Social media also tackles working-class financial issues that advisers often don’t hear from a clientele of wealthier professionals.

Still, finding your way to worthwhile financial content on social media is a challenge in a space that continues to be plagued by scams and dangerously bad advice.

Videos promoting risky options trading to inexperienced investors or where influencers boast of holding large sums in cryptocurrencies, which are much more volatile than stocks, are common. So are so-called pump-and-dump schemes, where fraudsters buy an asset cheaply and promote it on social media to increase its price only to suddenly dump it and cash in on the profits.

The lack of regulation over financial reporting on social media means there are few recourses for victims of fraud or protection for novice investors, said Preet Banerjee, a Toronto-based personal finance commentator who chairs the Canadian Foundation for the Advancement of Finance. of Investor Rights, known as FAIR. Canada. (He did not speak to The Globe and Mail as a spokesman for the organization.)

“We know that people tend to gravitate towards opinions that already confirm what they might believe and we don’t know what their level of financial education is,” said Mr. Banerjee, who has his own YouTube channel with over 100,000 subscribers. “They may have more conviction with some strategy that may not be appropriate.”

Listen to this Stress Test episode on cryptocurrency investing

Opinion: Most Online Personal Finance Advice Is Better Than From Established Financial Institutions

So how can newcomers filter through the mass of financial content from bad to downright ugly and find the best that finfluencers have to offer?

For starters, keep in mind that the biggest social media accounts aren’t necessarily the most credible, said Ben Felix, a portfolio manager at Ottawa-based PWL Capital.

While Mr. Felix’s popular YouTube channel, called Invest with common senseWith 248,000 subscribers, success on social media often involves selling unlikely get-rich-quick schemes, he noted.

“There are personal finance YouTube channels, not to mention TikTok, that have way more subscribers than I do but give terrible advice,” he said.

Another red flag: Videos that entice you to buy a particular stock or crypto token, Felix said.

“You don’t know what goes on behind the scenes,” he said in terms of any compensation or incentives that influencers have been offered to promote the asset to their followers.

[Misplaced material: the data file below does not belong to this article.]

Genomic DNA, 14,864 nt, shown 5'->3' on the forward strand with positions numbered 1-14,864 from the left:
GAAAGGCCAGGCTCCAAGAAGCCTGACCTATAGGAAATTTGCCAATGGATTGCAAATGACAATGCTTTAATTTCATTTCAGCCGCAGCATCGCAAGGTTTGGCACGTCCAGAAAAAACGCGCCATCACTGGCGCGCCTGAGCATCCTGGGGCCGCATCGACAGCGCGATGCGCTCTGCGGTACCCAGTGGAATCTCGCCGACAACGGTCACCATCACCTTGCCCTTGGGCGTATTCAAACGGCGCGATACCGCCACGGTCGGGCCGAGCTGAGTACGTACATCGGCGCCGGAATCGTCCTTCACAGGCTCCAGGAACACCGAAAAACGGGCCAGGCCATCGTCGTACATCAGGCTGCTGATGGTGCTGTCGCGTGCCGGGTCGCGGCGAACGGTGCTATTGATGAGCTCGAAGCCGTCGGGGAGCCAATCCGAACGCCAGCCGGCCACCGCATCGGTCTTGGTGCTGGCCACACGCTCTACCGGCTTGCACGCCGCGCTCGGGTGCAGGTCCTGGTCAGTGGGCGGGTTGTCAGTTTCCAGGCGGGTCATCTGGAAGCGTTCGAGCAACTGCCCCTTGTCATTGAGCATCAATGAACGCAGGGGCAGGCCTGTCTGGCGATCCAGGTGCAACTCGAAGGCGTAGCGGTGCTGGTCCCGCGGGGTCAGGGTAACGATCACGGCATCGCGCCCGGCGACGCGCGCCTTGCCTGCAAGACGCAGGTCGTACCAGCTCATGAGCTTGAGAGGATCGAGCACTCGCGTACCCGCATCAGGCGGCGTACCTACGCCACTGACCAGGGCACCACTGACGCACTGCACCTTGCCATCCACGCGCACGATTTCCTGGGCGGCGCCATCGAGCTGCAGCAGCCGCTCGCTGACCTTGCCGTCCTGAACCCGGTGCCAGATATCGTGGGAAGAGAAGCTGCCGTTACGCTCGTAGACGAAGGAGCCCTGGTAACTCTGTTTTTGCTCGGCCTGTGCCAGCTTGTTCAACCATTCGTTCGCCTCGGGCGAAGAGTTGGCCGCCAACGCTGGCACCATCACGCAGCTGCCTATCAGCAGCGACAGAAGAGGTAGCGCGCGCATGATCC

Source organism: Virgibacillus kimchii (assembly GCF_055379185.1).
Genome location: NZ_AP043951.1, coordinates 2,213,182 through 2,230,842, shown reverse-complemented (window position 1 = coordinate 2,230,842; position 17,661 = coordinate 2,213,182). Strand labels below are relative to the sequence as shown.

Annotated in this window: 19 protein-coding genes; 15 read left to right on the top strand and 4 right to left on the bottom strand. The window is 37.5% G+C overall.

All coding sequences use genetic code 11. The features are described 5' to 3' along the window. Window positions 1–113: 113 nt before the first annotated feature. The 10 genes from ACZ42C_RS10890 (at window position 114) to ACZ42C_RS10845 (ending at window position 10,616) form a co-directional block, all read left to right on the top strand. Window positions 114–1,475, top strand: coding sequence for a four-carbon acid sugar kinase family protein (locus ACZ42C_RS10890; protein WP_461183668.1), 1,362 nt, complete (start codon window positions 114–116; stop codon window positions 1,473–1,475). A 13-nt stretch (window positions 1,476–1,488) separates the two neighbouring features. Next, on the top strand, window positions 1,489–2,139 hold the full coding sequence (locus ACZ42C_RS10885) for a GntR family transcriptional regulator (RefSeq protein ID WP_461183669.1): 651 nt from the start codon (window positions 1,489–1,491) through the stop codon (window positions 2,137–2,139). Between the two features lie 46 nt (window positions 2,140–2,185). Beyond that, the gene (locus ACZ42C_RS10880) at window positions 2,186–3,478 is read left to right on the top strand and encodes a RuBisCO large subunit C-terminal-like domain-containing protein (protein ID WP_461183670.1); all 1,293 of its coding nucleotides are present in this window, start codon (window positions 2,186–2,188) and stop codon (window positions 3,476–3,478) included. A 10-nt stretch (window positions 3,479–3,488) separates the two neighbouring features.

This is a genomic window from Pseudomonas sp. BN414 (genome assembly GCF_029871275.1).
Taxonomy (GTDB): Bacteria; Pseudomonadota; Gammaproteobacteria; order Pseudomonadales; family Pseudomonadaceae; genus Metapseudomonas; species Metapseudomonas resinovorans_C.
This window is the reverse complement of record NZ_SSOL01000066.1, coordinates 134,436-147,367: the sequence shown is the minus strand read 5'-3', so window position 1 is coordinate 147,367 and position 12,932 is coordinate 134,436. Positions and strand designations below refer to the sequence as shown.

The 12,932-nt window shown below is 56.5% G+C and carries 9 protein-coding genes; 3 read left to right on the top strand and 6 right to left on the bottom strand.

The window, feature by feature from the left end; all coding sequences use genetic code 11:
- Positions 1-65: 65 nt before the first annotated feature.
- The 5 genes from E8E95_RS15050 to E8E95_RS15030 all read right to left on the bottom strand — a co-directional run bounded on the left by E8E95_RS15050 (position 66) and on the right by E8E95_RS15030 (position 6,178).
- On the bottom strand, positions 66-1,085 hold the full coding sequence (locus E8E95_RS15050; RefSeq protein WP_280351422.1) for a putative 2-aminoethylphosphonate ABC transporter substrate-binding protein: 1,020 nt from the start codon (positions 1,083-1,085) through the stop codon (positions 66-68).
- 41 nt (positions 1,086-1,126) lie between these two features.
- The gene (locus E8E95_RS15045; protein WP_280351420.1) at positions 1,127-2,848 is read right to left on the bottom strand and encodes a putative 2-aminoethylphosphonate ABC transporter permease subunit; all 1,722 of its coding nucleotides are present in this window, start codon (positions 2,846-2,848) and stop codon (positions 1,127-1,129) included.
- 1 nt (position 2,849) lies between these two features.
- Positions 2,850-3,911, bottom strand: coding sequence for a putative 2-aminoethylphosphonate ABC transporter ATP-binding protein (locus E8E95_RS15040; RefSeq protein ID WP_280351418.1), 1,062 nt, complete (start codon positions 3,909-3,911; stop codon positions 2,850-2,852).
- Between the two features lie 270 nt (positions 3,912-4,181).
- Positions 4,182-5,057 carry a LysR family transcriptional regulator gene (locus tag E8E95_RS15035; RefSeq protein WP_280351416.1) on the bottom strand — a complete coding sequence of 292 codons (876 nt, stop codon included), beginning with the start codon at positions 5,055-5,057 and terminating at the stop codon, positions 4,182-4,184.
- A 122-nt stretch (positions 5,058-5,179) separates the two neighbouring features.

There are also more nuanced conflict of interest issues surrounding corporate sponsorships. Lucrative brand ambassador contracts are a major source of income for those in the social media business.

While many of these matches are done in full transparency and involve solid financial products, they still highlight the fact that many social media gurus are not completely independent financial commentators.

All of the influencers interviewed by The Globe said they are very selective about the brands they endorse, adding that they reject the vast majority of corporate pitches and stick to products they already use and like or have researched extensively.

Ms. Sacks, who also offers financial education courses, said her direct-to-consumer online platform, Finance Is Cool, is now her main source of business.

“That gives me the power to say no” to brand endorsements, he said.

Finfluencers who take the long view have an incentive to maintain the trust of their audience, Banerjee said. But even with the best of intentions, they may not always fully understand the financial products they choose to support, she added.

Ultimately, Mr. Banerjee would like to see some light regulatory oversight introduced for finfluencer content. The rules would have to offer some safeguards for consumers without being so restrictive that they shut down the online financial conversation, he added.

In general, verifying all the financial information you collect from social media is a good idea, Kennedy said.

“You have to do more than just be on TikTok,” he said. “You have to do your own due diligence.”

Be smart with your money. Get the latest investment insights delivered directly to your inbox three times a week with the Globe Investor newsletter. Sign up today.

Previous post Billionaire Carl Icahn Predicts a Recession or Worse: Says “There Is No Responsibility in Corporate America”
Next post Natural Gas Liquids (NGL) Market: 45% of Growth Will Originate in North America | Driven by growing government support for NGL adoption
%d bloggers like this: